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Sunday, June 12, 2011

Who Goes First?

The other day I needed a gallon of milk, so I stopped by my favorite convenience store, picked up a gallon of low-fat, and headed toward the cashier. When it came to my turn, I told the cashier: "I'll pay $1.20 for this." She pretended not to hear me, but answered, in a polite but firm voice: "Two-ninety, please." I could describe the exchange that followed (the whole story is imaginary, anyway), but it should suffice to say that I ended up paying the price asked for by the cashier.

If it sounds unusual that the customer proposes a price he or she is willing to pay in a store, why is it accepted without discussion if a translation client tells the translator up front what rate is to be paid for a translation job. We see announcements even in "translation portals" looking for a translator to do a job in a certain language combination at a certain rate. And many of those rates are at or below the level that prevailed in the U.S. in the 50s or 60s.

Of course, the price of any merchandise is determined by mutual consent between vendor and buyer. In principle, it doesn't matter who "goes first" naming a price. The practice becomes questionable when the buyer attempts to give the impression that the price he is offering is immutable, non-negotiable, as if handed down by God as the eleventh Commandment.

Translators should not accept any condition imposed by their clients, and that includes the rate to be paid for their work. A client's offer should be considered a first bid in a negotiation that is ultimately to result in a rate that is acceptable and advantageous to both parties. Even if the client is offering a rate that is a fraction of our normal rate, we shouldn't be afraid to make a counteroffer: "Sorry, but my rate for this kind of work is $XX.00." If the conversation stops here, the translator has lost nothing (compared with the alternative of shutting up in disgust), and the client has received a piece of information that he could use in his offer to the next translator.

And if there is a sufficient number of translators unwilling to accept an unreasonable offer, but the client needs the translation badly enough, the scenario at the cashier's counter in the convenience store may repeat itself: The buyer may ultimately accept the vendor's price.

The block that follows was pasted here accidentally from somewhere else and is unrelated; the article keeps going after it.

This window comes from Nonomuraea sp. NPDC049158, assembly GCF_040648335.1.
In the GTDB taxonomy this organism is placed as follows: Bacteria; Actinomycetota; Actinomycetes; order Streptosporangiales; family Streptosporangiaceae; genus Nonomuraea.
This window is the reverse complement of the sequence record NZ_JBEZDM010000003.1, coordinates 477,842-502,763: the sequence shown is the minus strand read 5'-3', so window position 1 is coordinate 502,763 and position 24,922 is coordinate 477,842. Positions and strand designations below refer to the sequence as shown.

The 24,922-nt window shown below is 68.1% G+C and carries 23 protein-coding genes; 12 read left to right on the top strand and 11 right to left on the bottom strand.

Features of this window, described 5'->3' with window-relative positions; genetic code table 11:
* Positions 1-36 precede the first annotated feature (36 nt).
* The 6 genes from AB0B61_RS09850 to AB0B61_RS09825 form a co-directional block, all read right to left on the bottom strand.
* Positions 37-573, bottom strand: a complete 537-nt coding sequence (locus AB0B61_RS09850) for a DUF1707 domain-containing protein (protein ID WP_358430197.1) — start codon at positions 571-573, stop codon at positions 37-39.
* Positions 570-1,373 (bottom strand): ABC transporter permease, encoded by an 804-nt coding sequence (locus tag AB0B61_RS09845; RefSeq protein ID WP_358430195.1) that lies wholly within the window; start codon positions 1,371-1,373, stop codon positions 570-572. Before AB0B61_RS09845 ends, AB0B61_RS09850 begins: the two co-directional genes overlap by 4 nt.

17 Comments:

Blogger shivakumar said...

I like the comparison to a negotiation in a supermarket. In fact, I always try to get paid at my standard rate. That's why I have different rates for different subjects and it works for me and for most of my clients. For a scientific medical translation I charge more than for a general text. And if the client wants to know why I explain to him that the higher rate is due to the more complicated terminology and sentence structure. Most of the times they accept that and pay the price I offered.

6:08 AM  
Blogger markowe said...

I understand where you are coming from - I have been both a freelancer and an outsourcer - but I am generally OK with the client, especially an agency, proposing a price. Having my own agency, I know pretty much what my margin is and how much I can offer for a particular job and there is no point my soliciting offers for some jobs if I know to begin with that I do not have the leeway to negotiate further, or if I want to offer a good price to ensure I get the best applicants. I hear the shop comparison every now and then, but this is a different type of industry - there are plenty of industries where the client IS more likely to make an offer (oh, I dunno, used cars - OK, bad example :)).

Mark
IWantToBecomeATranslator.com

7:04 AM  
Blogger Fred Fowler said...

LOVE the idea you should walk up to the counter and say, I pay THIS amount of money for a bottle of milk. haha. Surely you didn't really do it, did you? Completely agree with the remarks about negotiating though. Most translators are linguists not economists. But EVERY BUSINESS needs to follow some guidelines or they'll be run over.

4:57 AM  
Blogger Korean Translation said...

To me this is a very simple matter. I'm a professional translator and it is hard to make a living out of it. As much as I want a higher rate for better living, I understand the ongoing lower rate than my standard. Even if, I believe, we translators mobilize and create a global union to exercise leverage on price negotiation, there will always be some who are willing to lowball not out of mean spirit but due to different standard of living. Take Korean translation, for instance. The rate for North American translators is, and I'm not kidding, twice as high as that in Korea. With internet getting more and more prevelant to every corner of the earth, we cannot and shouldn't stop those who can live on a few dollars a day. Movie and music industry did not do good to accomodate to the advent of the internet. They tried hard with their massive economic power to find and punish those who don't follow the traditional rule, rather than come up with a very novel idea.I dare to question: aren't we following the same path? "I don't care what's coming. I just want what I had before or better." This idea needs some correction. Otherwise, market determines not ideals.

12:51 PM  
Blogger Bugle said...

We have had this situation before with the company I work for in the UK. When you offer professional translation services people seem to see this as more of a negotiable service, as opposed to something like buying a carton of milk (like in your example).
This is something I really don't understand and obviously isn't a British mentality. If I offer 3 hours translating, I don't want to be paid for 2 and to be honest, it is a little insulting.